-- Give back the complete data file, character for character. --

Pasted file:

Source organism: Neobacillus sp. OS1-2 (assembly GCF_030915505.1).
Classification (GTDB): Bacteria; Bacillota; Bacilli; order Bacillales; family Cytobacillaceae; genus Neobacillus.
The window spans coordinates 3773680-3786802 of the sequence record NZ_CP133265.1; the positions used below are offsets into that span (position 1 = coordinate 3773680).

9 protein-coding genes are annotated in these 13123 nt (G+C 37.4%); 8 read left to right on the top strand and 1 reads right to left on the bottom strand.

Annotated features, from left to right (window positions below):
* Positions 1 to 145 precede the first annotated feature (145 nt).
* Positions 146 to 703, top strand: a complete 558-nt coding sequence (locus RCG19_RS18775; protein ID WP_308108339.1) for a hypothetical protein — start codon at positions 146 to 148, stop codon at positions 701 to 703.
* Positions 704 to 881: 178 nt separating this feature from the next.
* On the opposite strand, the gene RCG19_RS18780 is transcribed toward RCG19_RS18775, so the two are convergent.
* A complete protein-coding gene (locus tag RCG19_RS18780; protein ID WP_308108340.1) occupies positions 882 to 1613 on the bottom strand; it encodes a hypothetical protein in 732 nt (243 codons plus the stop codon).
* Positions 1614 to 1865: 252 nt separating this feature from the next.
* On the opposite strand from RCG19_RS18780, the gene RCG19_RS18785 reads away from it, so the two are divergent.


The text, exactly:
Source organism: Neobacillus sp. OS1-2 (assembly GCF_030915505.1).
Classification (GTDB): Bacteria; Bacillota; Bacilli; order Bacillales; family Cytobacillaceae; genus Neobacillus.
The window spans coordinates 3773680-3786802 of the sequence record NZ_CP133265.1; the positions used below are offsets into that span (position 1 = coordinate 3773680).

9 protein-coding genes are annotated in these 13123 nt (G+C 37.4%); 8 read left to right on the top strand and 1 reads right to left on the bottom strand.

Annotated features, from left to right (window positions below):
* Positions 1 to 145 precede the first annotated feature (145 nt).
* Positions 146 to 703, top strand: a complete 558-nt coding sequence (locus RCG19_RS18775; protein ID WP_308108339.1) for a hypothetical protein — start codon at positions 146 to 148, stop codon at positions 701 to 703.
* Positions 704 to 881: 178 nt separating this feature from the next.
* On the opposite strand, the gene RCG19_RS18780 is transcribed toward RCG19_RS18775, so the two are convergent.
* A complete protein-coding gene (locus tag RCG19_RS18780; protein ID WP_308108340.1) occupies positions 882 to 1613 on the bottom strand; it encodes a hypothetical protein in 732 nt (243 codons plus the stop codon).
* Positions 1614 to 1865: 252 nt separating this feature from the next.
* On the opposite strand from RCG19_RS18780, the gene RCG19_RS18785 reads away from it, so the two are divergent.